Monday, July 02, 2007

Asian Financial Crisis – Lessons Learnt 10 Years On

The Straits Times recently wrote some articles on the Asian Financial Criis 10 years on, to review on how the Asian countries are doing after the infamous crisis back in 1997. They also highlighted examples of people who had gone through that difficult period and survived, as well as some who did not manage to pull themselves through. In terms of companies and the stock market, some articles were written on Thakral, Goldtron and the CLOB debacle as well as the crashing of the stock market to below 1,000 points. Below is a review of the significant learning points (summarized and analyzed from the articles written):-

Companies with high leverage (debt)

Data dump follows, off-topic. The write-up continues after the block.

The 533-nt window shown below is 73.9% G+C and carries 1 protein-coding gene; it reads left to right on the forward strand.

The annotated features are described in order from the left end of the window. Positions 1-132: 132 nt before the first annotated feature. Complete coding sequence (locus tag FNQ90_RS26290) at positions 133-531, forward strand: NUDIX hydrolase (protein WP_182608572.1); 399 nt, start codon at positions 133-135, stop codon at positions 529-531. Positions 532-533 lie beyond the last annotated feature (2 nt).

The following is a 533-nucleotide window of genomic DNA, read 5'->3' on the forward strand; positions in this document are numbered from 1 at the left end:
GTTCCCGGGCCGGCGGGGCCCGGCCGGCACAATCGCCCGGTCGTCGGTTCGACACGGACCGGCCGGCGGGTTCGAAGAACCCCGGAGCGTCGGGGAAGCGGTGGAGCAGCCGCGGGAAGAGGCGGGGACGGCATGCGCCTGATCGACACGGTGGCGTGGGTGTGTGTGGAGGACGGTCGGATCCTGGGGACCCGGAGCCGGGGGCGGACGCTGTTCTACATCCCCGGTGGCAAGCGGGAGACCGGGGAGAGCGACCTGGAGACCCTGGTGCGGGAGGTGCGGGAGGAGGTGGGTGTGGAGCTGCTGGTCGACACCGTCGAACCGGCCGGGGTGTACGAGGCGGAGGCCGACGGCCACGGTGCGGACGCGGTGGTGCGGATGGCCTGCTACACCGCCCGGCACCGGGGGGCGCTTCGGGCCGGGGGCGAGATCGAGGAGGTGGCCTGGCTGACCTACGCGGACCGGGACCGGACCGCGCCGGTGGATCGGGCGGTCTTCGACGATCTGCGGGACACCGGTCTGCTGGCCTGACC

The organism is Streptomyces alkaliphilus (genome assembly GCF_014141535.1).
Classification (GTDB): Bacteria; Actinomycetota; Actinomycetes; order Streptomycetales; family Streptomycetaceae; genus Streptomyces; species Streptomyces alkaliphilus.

Many companies had borrowed heavily during the boom years when interest rates were attractive and banks were courting companies for more loans in order to increase their business. When the currency crisis hit, the Central Banks in many countries raised interest rates in order to protect their currency from being de-valued. This resulted in massively high interest costs for companies which were over-leveraged, and many of them had to make provisions as well for loans given out to associates and subsidiaries located in crisis-hit areas as the debts became uncollectible. These huge write-downs and write-offs hit these companies hard and many struggled to stay afloat as even their ability to generate cash was in question. Lesson Learnt: Beware of companies which borrow heavily in order to finance their expansion. High gearing is never a good sign as it shows that the company may not have sufficient FCF (Free Cash Flow) to sustain its operations, thus it has to resort to borrowings.